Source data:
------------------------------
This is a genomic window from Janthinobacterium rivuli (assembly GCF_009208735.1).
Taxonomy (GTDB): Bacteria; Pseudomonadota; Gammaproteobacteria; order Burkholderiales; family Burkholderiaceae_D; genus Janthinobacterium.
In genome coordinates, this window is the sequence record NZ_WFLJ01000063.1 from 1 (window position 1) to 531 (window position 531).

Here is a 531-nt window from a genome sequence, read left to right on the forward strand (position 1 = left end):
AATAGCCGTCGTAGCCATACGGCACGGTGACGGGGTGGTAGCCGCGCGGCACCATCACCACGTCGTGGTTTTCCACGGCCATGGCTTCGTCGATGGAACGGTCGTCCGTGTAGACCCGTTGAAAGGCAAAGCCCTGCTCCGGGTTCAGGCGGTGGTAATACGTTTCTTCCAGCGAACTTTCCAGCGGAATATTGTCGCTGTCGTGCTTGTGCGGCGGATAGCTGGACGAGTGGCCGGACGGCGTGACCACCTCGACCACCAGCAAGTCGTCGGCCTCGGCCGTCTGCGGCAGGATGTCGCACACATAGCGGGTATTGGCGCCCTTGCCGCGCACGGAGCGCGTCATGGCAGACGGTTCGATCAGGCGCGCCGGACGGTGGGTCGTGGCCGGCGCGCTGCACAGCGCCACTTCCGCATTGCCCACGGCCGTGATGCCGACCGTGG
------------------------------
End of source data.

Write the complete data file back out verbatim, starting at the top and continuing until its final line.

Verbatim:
This is a genomic window from Janthinobacterium rivuli (assembly GCF_009208735.1).
Taxonomy (GTDB): Bacteria; Pseudomonadota; Gammaproteobacteria; order Burkholderiales; family Burkholderiaceae_D; genus Janthinobacterium.
In genome coordinates, this window is the sequence record NZ_WFLJ01000063.1 from 1 (window position 1) to 531 (window position 531).

Here is a 531-nt window from a genome sequence, read left to right on the forward strand (position 1 = left end):
AATAGCCGTCGTAGCCATACGGCACGGTGACGGGGTGGTAGCCGCGCGGCACCATCACCACGTCGTGGTTTTCCACGGCCATGGCTTCGTCGATGGAACGGTCGTCCGTGTAGACCCGTTGAAAGGCAAAGCCCTGCTCCGGGTTCAGGCGGTGGTAATACGTTTCTTCCAGCGAACTTTCCAGCGGAATATTGTCGCTGTCGTGCTTGTGCGGCGGATAGCTGGACGAGTGGCCGGACGGCGTGACCACCTCGACCACCAGCAAGTCGTCGGCCTCGGCCGTCTGCGGCAGGATGTCGCACACATAGCGGGTATTGGCGCCCTTGCCGCGCACGGAGCGCGTCATGGCAGACGGTTCGATCAGGCGCGCCGGACGGTGGGTCGTGGCCGGCGCGCTGCACAGCGCCACTTCCGCATTGCCCACGGCCGTGATGCCGACCGTGG